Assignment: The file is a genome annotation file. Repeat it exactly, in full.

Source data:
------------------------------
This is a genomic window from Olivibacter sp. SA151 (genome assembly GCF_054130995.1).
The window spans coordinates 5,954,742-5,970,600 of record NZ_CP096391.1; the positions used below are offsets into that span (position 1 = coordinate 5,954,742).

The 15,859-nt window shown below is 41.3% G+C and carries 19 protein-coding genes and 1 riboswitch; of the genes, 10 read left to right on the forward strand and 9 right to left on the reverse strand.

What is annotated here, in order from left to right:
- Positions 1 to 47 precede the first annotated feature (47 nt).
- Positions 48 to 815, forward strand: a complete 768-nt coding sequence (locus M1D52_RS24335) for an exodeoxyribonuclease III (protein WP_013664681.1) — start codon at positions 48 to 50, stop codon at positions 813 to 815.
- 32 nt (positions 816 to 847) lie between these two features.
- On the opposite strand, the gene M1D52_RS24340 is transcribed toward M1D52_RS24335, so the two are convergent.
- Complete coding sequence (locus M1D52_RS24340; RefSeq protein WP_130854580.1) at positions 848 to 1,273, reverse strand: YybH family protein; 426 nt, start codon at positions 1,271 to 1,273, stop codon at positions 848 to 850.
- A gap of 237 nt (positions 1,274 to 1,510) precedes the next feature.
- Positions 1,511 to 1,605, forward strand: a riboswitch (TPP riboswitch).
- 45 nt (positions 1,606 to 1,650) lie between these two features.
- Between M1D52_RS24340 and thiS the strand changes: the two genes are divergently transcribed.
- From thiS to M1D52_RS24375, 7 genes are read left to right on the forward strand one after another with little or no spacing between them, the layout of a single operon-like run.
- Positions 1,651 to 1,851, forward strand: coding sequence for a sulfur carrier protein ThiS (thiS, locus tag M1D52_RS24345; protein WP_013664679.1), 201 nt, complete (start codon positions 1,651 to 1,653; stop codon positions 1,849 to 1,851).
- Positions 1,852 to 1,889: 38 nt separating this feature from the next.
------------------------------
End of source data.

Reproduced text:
This is a genomic window from Olivibacter sp. SA151 (genome assembly GCF_054130995.1).
The window spans coordinates 5,954,742-5,970,600 of record NZ_CP096391.1; the positions used below are offsets into that span (position 1 = coordinate 5,954,742).

The 15,859-nt window shown below is 41.3% G+C and carries 19 protein-coding genes and 1 riboswitch; of the genes, 10 read left to right on the forward strand and 9 right to left on the reverse strand.

What is annotated here, in order from left to right:
- Positions 1 to 47 precede the first annotated feature (47 nt).
- Positions 48 to 815, forward strand: a complete 768-nt coding sequence (locus M1D52_RS24335) for an exodeoxyribonuclease III (protein WP_013664681.1) — start codon at positions 48 to 50, stop codon at positions 813 to 815.
- 32 nt (positions 816 to 847) lie between these two features.
- On the opposite strand, the gene M1D52_RS24340 is transcribed toward M1D52_RS24335, so the two are convergent.
- Complete coding sequence (locus M1D52_RS24340; RefSeq protein WP_130854580.1) at positions 848 to 1,273, reverse strand: YybH family protein; 426 nt, start codon at positions 1,271 to 1,273, stop codon at positions 848 to 850.
- A gap of 237 nt (positions 1,274 to 1,510) precedes the next feature.
- Positions 1,511 to 1,605, forward strand: a riboswitch (TPP riboswitch).
- 45 nt (positions 1,606 to 1,650) lie between these two features.
- Between M1D52_RS24340 and thiS the strand changes: the two genes are divergently transcribed.
- From thiS to M1D52_RS24375, 7 genes are read left to right on the forward strand one after another with little or no spacing between them, the layout of a single operon-like run.
- Positions 1,651 to 1,851, forward strand: coding sequence for a sulfur carrier protein ThiS (thiS, locus tag M1D52_RS24345; protein WP_013664679.1), 201 nt, complete (start codon positions 1,651 to 1,653; stop codon positions 1,849 to 1,851).
- Positions 1,852 to 1,889: 38 nt separating this feature from the next.